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Case Number 04931

Buy In Living Color: The Complete First Season at Amazon

In Living Color: The Complete First Season

Fox // 1990 // 299 Minutes // Not Rated
Reviewed by Judge Eric Profancik (Retired) // August 4th, 2004

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All Rise...

Remember that groundbreaking sketch comedy show? Judge Eric Profancik does. In fact, he wrote a song about it. Wanta hear it? Here it go.

Editor's Note

Our reviews of In Living Color: The Complete Second Season (published October 27th, 2004), In Living Color: Season Four (published February 1st, 2006), and In Living Color: Season Five (published May 10th, 2006) are also available.

The Charge

Take it from me it's a'ight to be In Living Color.

Opening Statement

In Living Color. Where should I begin? The show has a lot of interesting trivia related to it, but I think you all know most of it by now so it'd be dull to talk about it too much. Perhaps it's worthy of just a quick mention that In Living Color was a black sketch comedy show that brought Jim Carrey to everyone's attention, had J-Lo as a Fly Girl, and gave every Wayans on the planet a chance to work in television. Just think, White Chicks probably wouldn't exist without this television series.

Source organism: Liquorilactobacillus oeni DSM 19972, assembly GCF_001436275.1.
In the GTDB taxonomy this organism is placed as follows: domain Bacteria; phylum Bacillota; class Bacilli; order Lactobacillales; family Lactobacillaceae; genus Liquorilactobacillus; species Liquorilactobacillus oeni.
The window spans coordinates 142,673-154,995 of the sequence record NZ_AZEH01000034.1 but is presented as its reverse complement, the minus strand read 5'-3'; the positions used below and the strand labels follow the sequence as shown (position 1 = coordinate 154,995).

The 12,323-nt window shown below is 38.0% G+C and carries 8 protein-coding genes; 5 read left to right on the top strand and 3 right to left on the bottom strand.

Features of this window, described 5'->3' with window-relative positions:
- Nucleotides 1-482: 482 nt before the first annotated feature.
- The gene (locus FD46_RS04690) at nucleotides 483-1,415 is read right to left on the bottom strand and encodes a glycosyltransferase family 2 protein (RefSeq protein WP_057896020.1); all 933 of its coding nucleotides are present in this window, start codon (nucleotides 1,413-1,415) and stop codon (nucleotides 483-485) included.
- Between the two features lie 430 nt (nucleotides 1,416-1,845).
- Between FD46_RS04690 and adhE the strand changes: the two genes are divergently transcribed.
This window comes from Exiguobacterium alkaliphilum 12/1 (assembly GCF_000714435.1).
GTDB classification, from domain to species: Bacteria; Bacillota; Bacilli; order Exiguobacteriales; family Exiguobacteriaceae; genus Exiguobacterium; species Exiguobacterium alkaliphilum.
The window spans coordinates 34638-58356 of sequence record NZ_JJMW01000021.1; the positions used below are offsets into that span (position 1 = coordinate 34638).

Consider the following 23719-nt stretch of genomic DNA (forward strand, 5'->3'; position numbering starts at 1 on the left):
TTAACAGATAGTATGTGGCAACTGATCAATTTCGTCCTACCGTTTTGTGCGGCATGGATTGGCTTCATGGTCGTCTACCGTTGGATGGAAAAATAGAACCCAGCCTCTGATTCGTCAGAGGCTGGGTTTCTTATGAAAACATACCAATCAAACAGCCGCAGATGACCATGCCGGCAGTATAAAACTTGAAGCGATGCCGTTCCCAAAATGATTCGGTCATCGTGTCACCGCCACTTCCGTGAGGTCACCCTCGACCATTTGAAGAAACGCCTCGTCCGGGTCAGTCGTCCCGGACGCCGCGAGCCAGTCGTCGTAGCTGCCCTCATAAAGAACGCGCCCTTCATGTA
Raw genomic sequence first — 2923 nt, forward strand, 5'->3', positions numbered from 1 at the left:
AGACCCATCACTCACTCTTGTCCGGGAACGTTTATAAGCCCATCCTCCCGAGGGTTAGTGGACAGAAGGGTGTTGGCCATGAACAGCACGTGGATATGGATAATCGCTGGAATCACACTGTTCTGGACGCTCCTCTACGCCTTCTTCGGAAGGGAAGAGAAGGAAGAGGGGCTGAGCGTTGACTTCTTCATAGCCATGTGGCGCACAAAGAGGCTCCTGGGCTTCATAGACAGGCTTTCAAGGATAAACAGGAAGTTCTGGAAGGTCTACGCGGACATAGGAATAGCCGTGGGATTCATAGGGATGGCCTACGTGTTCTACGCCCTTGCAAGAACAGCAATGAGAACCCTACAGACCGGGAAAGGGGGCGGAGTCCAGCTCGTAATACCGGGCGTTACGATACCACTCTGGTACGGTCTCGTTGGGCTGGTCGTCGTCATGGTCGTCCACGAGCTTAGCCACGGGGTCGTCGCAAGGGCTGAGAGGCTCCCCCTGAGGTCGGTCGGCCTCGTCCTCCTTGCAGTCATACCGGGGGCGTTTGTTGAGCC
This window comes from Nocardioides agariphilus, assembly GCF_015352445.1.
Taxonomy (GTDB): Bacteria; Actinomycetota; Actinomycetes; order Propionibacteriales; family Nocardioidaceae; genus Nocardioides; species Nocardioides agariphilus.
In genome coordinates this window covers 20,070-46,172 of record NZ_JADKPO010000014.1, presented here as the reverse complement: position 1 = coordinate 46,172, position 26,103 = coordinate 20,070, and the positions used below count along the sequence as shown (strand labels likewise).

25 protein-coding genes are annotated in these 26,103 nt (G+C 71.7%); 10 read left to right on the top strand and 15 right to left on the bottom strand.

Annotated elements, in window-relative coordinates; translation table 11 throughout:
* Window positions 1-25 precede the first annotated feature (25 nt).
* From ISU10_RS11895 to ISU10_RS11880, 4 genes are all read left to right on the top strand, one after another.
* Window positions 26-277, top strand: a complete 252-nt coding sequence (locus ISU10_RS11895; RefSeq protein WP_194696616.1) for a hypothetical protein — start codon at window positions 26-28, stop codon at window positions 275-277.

Maybe it would be more interesting to talk about the ultimate irony of the series: Jim Carrey, one of just a few white people on the show—and, at first, just a supporting character—went on to become the most famous, popular, and rich of any of the alumni of the this decidedly urban series

Then again, maybe we should just talk about whether the first year of this show was funny or not.

Facts of the Case

In the inaugural season of In Living Color, this mid-season replacement show grabbed everyone's attention with its over-the-top antics and spot-on impersonations. Over the course of thirteen shows, In Living Color instantly cemented itself as a cult fave with characters who would be remembered years after the show went off the air. In this first year, we were introduced to the likes of Homey D. Clown, Vera Dimilo, The Hardest-Working Family, and Antoine and Blaine. We also got irreverent new takes on Mike Tyson, Oprah, Louis Farrakhan, Joe Clark, Chuck Woolery, and Grace Jones, among many others. The sketches came at us fast and funny, and they were unlike other skits we had seen in the past.